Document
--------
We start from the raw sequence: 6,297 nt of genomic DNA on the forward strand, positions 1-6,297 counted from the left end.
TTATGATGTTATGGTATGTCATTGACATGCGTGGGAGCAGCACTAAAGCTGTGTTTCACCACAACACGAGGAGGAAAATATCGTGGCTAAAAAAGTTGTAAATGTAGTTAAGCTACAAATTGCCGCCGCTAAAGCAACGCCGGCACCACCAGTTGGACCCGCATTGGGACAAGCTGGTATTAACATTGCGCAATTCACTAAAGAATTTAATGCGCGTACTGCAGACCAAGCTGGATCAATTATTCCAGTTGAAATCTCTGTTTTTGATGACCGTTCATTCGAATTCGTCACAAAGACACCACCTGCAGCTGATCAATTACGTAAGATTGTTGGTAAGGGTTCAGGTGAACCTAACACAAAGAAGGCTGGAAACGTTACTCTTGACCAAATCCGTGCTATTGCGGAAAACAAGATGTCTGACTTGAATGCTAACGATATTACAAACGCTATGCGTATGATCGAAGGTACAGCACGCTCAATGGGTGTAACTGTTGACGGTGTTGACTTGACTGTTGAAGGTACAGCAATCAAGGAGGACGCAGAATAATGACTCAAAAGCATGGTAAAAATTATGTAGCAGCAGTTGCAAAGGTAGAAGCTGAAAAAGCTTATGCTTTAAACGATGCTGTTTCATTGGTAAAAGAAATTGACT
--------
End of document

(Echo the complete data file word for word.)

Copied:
We start from the raw sequence: 6,297 nt of genomic DNA on the forward strand, positions 1-6,297 counted from the left end.
TTATGATGTTATGGTATGTCATTGACATGCGTGGGAGCAGCACTAAAGCTGTGTTTCACCACAACACGAGGAGGAAAATATCGTGGCTAAAAAAGTTGTAAATGTAGTTAAGCTACAAATTGCCGCCGCTAAAGCAACGCCGGCACCACCAGTTGGACCCGCATTGGGACAAGCTGGTATTAACATTGCGCAATTCACTAAAGAATTTAATGCGCGTACTGCAGACCAAGCTGGATCAATTATTCCAGTTGAAATCTCTGTTTTTGATGACCGTTCATTCGAATTCGTCACAAAGACACCACCTGCAGCTGATCAATTACGTAAGATTGTTGGTAAGGGTTCAGGTGAACCTAACACAAAGAAGGCTGGAAACGTTACTCTTGACCAAATCCGTGCTATTGCGGAAAACAAGATGTCTGACTTGAATGCTAACGATATTACAAACGCTATGCGTATGATCGAAGGTACAGCACGCTCAATGGGTGTAACTGTTGACGGTGTTGACTTGACTGTTGAAGGTACAGCAATCAAGGAGGACGCAGAATAATGACTCAAAAGCATGGTAAAAATTATGTAGCAGCAGTTGCAAAGGTAGAAGCTGAAAAAGCTTATGCTTTAAACGATGCTGTTTCATTGGTAAAAGAAATTGACT